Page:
On that night I was calling the twenty people I’d designated as sales sources, I called Ian who gave me three names. One candidate only accepted the approach because of my referral from Ian. He is approached at least once a day by recruiters. He ended up being the client’s new VP. No one worthwhile is easy to find.

Just because you are connected on LinkedIn does not mean you have a worthwhile relationship. Just because you have a business card does not mean you’ll get a referral. In a world where weak links still trump technology it’s not about who you know, but how well you know them.

Thursday 25 October 2012

The Latest edition of Ambitions is out!

Here is the latest edition of Ambitions. We hope you'll enjoy reading it. Click here to view the original format. If you have any questions regarding the subjects of coaching and mentoring or simply would like to share your thoughts with us, please send us en email.
Dear Sir/Madame,

There is no time like Autumn to put the frustrations of the economy behind us and lay the foundations to grasp all our opportunities to accelerate our companies' and personal development.  When the going gets tough, execution focus is the key to differentiation and to rising above our peers.  Execution is the theme of this newsletter and we cover 3 dimensions of it below - recruitment, team development and coaching tools.  Thank you all for the feedback on our newsletters so far and I look forward to continuing our dialogue.
Best wishes, Simon

We are delighted to announce a new collaboration with executive search company Campbell Black. The aim is to combine Campbell Black's insights into technology and high growth companies' recruitment processes with SJ Associates's business coaching expertise.  An early fruit of this collaboration is the launch of a research study based where we interviewed 25 of the most successful CEOs and HR leaders on how hiring has helped them scale technology related businesses. What business leaders told us went a long way to de-bunk many of the myths of recruitment and this is a theme we will return to in future research. Read the first chapter of the resulting eBook here.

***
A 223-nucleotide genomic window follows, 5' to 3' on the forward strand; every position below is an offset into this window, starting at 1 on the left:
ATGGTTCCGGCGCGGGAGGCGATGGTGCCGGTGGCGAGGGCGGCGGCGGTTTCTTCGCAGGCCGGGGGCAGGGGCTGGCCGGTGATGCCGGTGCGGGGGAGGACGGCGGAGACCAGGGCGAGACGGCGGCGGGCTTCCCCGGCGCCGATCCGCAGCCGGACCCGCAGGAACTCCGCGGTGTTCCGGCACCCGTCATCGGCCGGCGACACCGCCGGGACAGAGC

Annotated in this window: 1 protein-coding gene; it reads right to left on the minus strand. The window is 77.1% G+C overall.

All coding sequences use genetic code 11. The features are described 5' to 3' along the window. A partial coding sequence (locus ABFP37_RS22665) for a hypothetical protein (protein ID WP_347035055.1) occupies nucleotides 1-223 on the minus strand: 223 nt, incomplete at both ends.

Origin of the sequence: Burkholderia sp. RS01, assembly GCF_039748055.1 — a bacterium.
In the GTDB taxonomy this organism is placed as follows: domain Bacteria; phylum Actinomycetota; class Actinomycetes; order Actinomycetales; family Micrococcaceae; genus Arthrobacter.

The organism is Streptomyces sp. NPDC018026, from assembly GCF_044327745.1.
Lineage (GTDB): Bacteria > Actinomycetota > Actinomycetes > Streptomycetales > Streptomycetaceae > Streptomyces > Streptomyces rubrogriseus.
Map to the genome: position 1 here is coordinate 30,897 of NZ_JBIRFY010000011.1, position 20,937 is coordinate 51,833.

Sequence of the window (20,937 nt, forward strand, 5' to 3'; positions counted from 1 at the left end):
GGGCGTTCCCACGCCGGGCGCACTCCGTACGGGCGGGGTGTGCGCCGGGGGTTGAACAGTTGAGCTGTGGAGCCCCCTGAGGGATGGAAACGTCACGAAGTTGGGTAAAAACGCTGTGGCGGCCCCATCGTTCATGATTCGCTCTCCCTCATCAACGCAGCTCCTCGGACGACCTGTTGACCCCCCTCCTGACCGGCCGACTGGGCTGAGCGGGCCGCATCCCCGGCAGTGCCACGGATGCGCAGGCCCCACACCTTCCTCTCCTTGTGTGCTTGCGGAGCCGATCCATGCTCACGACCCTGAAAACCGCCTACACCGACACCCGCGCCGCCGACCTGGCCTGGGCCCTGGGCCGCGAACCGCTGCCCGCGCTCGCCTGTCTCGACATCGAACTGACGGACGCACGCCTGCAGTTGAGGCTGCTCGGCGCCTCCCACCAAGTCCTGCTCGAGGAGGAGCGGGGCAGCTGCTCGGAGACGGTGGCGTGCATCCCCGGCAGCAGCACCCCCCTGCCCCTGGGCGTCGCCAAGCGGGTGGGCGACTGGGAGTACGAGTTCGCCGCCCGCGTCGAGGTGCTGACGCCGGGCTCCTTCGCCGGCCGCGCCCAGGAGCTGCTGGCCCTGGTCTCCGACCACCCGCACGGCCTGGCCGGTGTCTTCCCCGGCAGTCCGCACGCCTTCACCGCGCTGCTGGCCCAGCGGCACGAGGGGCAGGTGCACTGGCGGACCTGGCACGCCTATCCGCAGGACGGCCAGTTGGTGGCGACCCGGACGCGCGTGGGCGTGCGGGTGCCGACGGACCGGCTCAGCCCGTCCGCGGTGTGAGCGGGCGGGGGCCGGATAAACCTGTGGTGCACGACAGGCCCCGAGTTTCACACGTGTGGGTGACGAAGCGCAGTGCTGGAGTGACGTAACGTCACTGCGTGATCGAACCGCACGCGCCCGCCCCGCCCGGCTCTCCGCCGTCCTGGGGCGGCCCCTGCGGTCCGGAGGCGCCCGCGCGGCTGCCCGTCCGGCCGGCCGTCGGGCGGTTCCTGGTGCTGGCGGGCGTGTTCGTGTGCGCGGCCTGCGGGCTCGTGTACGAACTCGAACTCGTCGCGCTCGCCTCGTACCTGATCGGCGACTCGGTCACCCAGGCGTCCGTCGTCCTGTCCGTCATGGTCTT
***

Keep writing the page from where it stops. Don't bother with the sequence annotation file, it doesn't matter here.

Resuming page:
We are firm believers in individuals' capability to continuously stretch and improve themselves. Through their own resourcefulness they will discover new solutions to complicated problems and push ahead in ways their managers or peers could never have predicted.  Management by choice rather by requirement drives superior performance versus peers at competitors through creating a fun working environment.   I have seen enjoyment being the driver motivation that, in turn, drives positive team dynamics, successful recruitment, talent development, staff retention, and ultimately customer satisfaction and bottom line results. 

This is why the Motivational Maps analysis tool impressed me so much when an associate introduced me to it - ties together so many aspects of leadership that would have been invaluable during my time as a CEO .  To see if this makes the same impression on you please request your complimentary discovery analysis (map, action list and consultation).  It is remarkable how much actionable insight can be generated so quickly and easily - shared data opens up so many doors to deliver step-change performance improvement. Get more information on one-on-one and team motivation drivers here.

Monday 22 October 2012

Recruitment research – how to hire the best people

We are delighted to announce a new collaboration with executive search company Campbell Black. The aim is to combine Campbell Black's insights into technology and high growth companies' recruitment processes with SJ Associates's business coaching expertise. An early fruit of this collaboration is the launch of a research study based where we interviewed 25 of the most successful CEOs and HR leaders on how hiring has helped them scale technology related businesses. What business leaders told us went a long way to de-bunk many of the myths of recruitment and this is a theme we will return to in future research. Here is the first chapter of the resulting ebook.